Government should face up to care center concerns11/28/2023
A few months ago, I bumped into a former aide to Gov. Robert Ray. As we reminisced about the governor, our conversation turned to his nearly daily meetings with journalists.
The aide said yes, those press conferences provided reporters with access to the governor and his comments on issues the state was handling and hearing about from Iowans.
But Ray believed the daily press gatherings had another important benefit, too: Ray could do his job more effectively by listening to the journalists’ questions, the aide said.
State government is a sprawling operation. With reporters combing government agencies for news and bringing their questions to the governor, it meant Ray would be better informed about what was going on in the government he was responsible for managing. Sometimes, those questions dealt with concerns the governor was unaware of — matters that could be dealt with quickly before a small issue could grow into a bigger problem.
Today, Iowa is at the point where one issue has been allowed to fester into a significant problem — and this should alarm Iowans with elderly relatives or who expect to be elderly someday themselves. That issue is the quality of care provided by some of Iowa’s 414 nursing homes and care centers.
Reporter Clark Kauffman of Iowa Capital Dispatch has focused on this issue. He has written about tragic deaths and serious injuries that were due to neglect or lack of adequate, timely care from nursing home employees. He has informed Iowans about the backlog of complaints to state regulators.
And most recently, he wrote about a report from the U.S. Senate Special Committee on Aging that found Iowa has the second worst ratio of nursing home inspectors to care centers. “Inspection delays endanger nursing home residents,” the report said.
Iowa has 46 inspectors who are responsible for an average of nine care centers each. An inspector’s workload encompasses about 600 beds.
In contrast, the Senate report showed Nebraska’s 33 inspectors are responsible for 5.7 care centers each, or an average of 430 beds per inspector. Missouri’s 190 inspectors cover an average of 2.7 centers each, or 280 beds. And in Illinois, the 315 inspectors each cover an average of 2.2 care centers, or 280 beds.
John Hale, who advocates on behalf of Iowa nursing home residents, said the federal report shows the Iowa Department of Inspections, Appeals and Licensing has too few inspectors to ensure care centers are meeting their obligations to residents and to the government, which pays the nursing home bills for low-income people.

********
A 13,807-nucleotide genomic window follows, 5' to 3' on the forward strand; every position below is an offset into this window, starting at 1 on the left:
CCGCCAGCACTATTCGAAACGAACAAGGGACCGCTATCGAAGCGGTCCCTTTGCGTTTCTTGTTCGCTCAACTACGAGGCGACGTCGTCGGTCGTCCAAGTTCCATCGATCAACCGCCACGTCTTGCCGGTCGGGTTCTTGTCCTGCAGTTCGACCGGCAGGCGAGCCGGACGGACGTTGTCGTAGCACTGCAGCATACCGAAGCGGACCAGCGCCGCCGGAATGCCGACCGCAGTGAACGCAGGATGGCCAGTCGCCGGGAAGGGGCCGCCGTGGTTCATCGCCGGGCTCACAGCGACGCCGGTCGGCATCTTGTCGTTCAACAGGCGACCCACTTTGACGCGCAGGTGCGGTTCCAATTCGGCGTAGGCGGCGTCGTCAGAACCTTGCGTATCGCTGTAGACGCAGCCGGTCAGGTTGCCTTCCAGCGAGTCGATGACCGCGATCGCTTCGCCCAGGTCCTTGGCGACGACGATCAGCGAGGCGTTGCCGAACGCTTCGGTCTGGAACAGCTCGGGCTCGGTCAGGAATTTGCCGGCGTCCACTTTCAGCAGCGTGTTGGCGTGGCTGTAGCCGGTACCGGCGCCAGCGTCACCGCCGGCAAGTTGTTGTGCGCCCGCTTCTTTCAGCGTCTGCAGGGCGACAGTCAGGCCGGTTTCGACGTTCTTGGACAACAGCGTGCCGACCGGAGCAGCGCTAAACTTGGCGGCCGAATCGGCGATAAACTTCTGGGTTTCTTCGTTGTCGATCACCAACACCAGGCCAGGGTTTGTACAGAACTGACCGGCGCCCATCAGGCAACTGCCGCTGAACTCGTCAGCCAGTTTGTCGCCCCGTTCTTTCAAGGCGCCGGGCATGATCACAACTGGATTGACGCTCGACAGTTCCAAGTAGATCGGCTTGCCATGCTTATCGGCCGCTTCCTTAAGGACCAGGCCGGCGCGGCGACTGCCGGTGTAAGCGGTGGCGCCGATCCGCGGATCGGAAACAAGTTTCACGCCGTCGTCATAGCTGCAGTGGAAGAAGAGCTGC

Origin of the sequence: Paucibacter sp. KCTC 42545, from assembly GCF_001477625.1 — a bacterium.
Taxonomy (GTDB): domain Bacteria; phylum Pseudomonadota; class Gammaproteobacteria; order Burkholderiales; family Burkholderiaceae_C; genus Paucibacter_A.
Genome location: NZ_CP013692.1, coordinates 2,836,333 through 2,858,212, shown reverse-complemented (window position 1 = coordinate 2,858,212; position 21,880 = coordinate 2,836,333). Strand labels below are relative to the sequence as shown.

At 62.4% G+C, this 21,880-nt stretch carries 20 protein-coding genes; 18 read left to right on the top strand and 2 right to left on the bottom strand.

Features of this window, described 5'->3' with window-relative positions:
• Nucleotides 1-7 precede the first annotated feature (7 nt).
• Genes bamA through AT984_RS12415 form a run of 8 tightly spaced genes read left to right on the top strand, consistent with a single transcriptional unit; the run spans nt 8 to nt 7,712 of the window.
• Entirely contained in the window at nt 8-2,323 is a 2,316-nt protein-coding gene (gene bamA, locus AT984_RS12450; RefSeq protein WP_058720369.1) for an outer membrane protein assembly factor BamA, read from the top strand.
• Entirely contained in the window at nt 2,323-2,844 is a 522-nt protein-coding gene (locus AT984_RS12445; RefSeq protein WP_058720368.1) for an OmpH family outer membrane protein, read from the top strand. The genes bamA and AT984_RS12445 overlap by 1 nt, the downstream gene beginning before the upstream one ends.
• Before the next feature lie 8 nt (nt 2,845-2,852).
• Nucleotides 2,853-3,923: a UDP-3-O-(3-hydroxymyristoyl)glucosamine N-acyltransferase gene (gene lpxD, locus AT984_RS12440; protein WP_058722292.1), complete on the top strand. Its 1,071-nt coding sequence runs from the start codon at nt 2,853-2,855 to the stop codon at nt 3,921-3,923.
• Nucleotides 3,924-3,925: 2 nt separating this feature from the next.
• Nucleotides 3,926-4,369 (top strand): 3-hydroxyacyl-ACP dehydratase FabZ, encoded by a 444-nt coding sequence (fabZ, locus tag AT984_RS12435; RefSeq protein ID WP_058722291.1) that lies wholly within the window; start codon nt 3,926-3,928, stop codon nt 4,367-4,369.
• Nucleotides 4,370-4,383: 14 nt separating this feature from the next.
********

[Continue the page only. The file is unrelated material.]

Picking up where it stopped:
Hale told Iowa Capital Dispatch, “An analysis of the data shows that the department is significantly understaffed, deals with the under-staffing by contracting out inspection functions to private companies, and ends up paying more to get less. The Legislature’s oversight committees should be — but aren’t — routinely meeting with the Department of Inspections, Appeals and Licensing and other state agencies to ensure that they are giving taxpayers their money’s worth. Their failure to do so is appalling.”
Questions that are not being answered by state officials include this dollars-and-cents query: Why is Iowa government contracting with these inspection businesses when it would be far less expensive to hire a few more employees for the Department of Inspections, Appeals and Licensing? Iowa Capital Dispatch said the pay range for registered nurses who work for the department and inspect nursing homes is $66,600 to $93,800 for a year’s work. Iowa is paying a private company $33,300 or $40,950 for a single inspection, depending on the size of the nursing home.
These “why” questions are not being answered because reporters do not have the opportunity to meet with Gov. Kim Reynolds on any predictable basis and ask these questions. Like Governor Ray’s aide mentioned, that is a missed opportunity for Reynolds to offer her perspective on the federal report and the issues it identifies. That is a missed opportunity for her to explain what her administration is doing to rectify these concerns. And that is a missed opportunity for her to address anxieties of relatives of nursing home residents who are troubled by conditions their loved ones see.
Ralph Rosenberg is an Ames attorney who served in the Legislature during the 1980s and 1990s. He is a thoughtful man, not someone who is quick to spout off. He commented on social media about the Iowa Capital Dispatch report and said Governor Reynolds could convene a special committee to dig into the issues involving nursing homes, as some predecessors did, and the Legislature could hold hearings on concerns the report identifies.
Rosenberg encouraged Iowans to tell their lawmakers and the governor to hire more state inspectors to handle nursing home complaints. He would like to see the Medicaid reimbursement raised for nursing home care for low-income people so these front-line workers could be paid more. That should help address the staffing shortages care centers now wrestling with.
I have a hunch Robert Ray would be asking state government and the best minds in Iowa to be looking for solutions to this disturbing problem. ♦